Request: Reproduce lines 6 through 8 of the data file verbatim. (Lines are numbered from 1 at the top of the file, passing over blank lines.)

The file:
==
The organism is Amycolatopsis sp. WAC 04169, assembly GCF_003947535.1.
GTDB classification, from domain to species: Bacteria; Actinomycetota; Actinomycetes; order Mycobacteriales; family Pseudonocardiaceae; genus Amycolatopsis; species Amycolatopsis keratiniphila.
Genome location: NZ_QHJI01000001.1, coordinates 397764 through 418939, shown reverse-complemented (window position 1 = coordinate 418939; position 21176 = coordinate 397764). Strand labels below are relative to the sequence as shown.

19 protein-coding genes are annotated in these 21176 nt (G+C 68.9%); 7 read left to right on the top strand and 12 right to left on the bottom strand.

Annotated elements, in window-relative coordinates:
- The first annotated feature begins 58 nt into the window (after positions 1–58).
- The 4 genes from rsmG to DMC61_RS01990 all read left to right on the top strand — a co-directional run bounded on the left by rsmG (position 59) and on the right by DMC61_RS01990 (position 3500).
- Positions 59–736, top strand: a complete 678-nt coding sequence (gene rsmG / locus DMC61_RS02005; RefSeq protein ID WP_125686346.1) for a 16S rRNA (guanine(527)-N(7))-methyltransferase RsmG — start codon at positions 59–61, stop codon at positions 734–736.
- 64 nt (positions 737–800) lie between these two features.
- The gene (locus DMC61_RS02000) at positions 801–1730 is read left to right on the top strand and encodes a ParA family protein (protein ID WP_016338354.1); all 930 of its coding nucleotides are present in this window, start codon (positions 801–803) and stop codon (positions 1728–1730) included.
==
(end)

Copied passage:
- The first annotated feature begins 58 nt into the window (after positions 1–58).
- The 4 genes from rsmG to DMC61_RS01990 all read left to right on the top strand — a co-directional run bounded on the left by rsmG (position 59) and on the right by DMC61_RS01990 (position 3500).
- Positions 59–736, top strand: a complete 678-nt coding sequence (gene rsmG / locus DMC61_RS02005; RefSeq protein ID WP_125686346.1) for a 16S rRNA (guanine(527)-N(7))-methyltransferase RsmG — start codon at positions 59–61, stop codon at positions 734–736.